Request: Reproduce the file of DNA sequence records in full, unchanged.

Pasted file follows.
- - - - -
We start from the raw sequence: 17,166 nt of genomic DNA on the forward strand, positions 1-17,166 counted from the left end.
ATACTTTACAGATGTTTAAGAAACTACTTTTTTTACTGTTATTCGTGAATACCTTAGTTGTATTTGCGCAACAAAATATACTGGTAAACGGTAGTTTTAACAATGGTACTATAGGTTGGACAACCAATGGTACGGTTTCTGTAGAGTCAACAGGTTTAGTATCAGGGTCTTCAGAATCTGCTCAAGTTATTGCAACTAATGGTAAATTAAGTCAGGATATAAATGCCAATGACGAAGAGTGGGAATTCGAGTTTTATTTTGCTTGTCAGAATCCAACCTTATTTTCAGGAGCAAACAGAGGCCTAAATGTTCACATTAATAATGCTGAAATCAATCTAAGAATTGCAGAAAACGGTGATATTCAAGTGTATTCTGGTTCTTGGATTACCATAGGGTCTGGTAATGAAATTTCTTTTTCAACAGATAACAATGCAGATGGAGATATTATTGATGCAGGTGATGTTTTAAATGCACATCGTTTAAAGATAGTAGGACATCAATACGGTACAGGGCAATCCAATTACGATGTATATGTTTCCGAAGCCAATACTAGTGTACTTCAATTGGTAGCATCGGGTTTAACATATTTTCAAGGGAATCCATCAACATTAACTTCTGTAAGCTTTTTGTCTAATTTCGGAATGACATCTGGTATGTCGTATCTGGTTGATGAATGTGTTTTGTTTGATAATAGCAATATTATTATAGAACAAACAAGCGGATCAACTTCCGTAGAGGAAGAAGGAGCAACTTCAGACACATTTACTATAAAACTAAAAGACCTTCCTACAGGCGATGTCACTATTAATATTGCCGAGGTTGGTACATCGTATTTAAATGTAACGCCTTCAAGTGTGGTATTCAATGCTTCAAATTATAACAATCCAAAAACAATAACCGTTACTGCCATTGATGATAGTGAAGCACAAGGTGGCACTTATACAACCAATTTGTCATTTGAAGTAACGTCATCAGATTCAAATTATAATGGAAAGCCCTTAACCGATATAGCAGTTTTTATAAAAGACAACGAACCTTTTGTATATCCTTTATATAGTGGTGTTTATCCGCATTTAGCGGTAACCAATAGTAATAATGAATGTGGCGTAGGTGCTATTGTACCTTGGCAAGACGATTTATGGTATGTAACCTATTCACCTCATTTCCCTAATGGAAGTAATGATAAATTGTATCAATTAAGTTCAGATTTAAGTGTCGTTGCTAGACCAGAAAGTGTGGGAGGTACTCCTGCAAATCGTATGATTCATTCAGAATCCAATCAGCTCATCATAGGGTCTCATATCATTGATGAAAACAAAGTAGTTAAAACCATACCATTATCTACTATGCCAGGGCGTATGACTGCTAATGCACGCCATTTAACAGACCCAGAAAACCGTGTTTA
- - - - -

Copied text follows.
We start from the raw sequence: 17,166 nt of genomic DNA on the forward strand, positions 1-17,166 counted from the left end.
ATACTTTACAGATGTTTAAGAAACTACTTTTTTTACTGTTATTCGTGAATACCTTAGTTGTATTTGCGCAACAAAATATACTGGTAAACGGTAGTTTTAACAATGGTACTATAGGTTGGACAACCAATGGTACGGTTTCTGTAGAGTCAACAGGTTTAGTATCAGGGTCTTCAGAATCTGCTCAAGTTATTGCAACTAATGGTAAATTAAGTCAGGATATAAATGCCAATGACGAAGAGTGGGAATTCGAGTTTTATTTTGCTTGTCAGAATCCAACCTTATTTTCAGGAGCAAACAGAGGCCTAAATGTTCACATTAATAATGCTGAAATCAATCTAAGAATTGCAGAAAACGGTGATATTCAAGTGTATTCTGGTTCTTGGATTACCATAGGGTCTGGTAATGAAATTTCTTTTTCAACAGATAACAATGCAGATGGAGATATTATTGATGCAGGTGATGTTTTAAATGCACATCGTTTAAAGATAGTAGGACATCAATACGGTACAGGGCAATCCAATTACGATGTATATGTTTCCGAAGCCAATACTAGTGTACTTCAATTGGTAGCATCGGGTTTAACATATTTTCAAGGGAATCCATCAACATTAACTTCTGTAAGCTTTTTGTCTAATTTCGGAATGACATCTGGTATGTCGTATCTGGTTGATGAATGTGTTTTGTTTGATAATAGCAATATTATTATAGAACAAACAAGCGGATCAACTTCCGTAGAGGAAGAAGGAGCAACTTCAGACACATTTACTATAAAACTAAAAGACCTTCCTACAGGCGATGTCACTATTAATATTGCCGAGGTTGGTACATCGTATTTAAATGTAACGCCTTCAAGTGTGGTATTCAATGCTTCAAATTATAACAATCCAAAAACAATAACCGTTACTGCCATTGATGATAGTGAAGCACAAGGTGGCACTTATACAACCAATTTGTCATTTGAAGTAACGTCATCAGATTCAAATTATAATGGAAAGCCCTTAACCGATATAGCAGTTTTTATAAAAGACAACGAACCTTTTGTATATCCTTTATATAGTGGTGTTTATCCGCATTTAGCGGTAACCAATAGTAATAATGAATGTGGCGTAGGTGCTATTGTACCTTGGCAAGACGATTTATGGTATGTAACCTATTCACCTCATTTCCCTAATGGAAGTAATGATAAATTGTATCAATTAAGTTCAGATTTAAGTGTCGTTGCTAGACCAGAAAGTGTGGGAGGTACTCCTGCAAATCGTATGATTCATTCAGAATCCAATCAGCTCATCATAGGGTCTCATATCATTGATGAAAACAAAGTAGTTAAAACCATACCATTATCTACTATGCCAGGGCGTATGACTGCTAATGCACGCCATTTAACAGACCCAGAAAACCGTGTTTA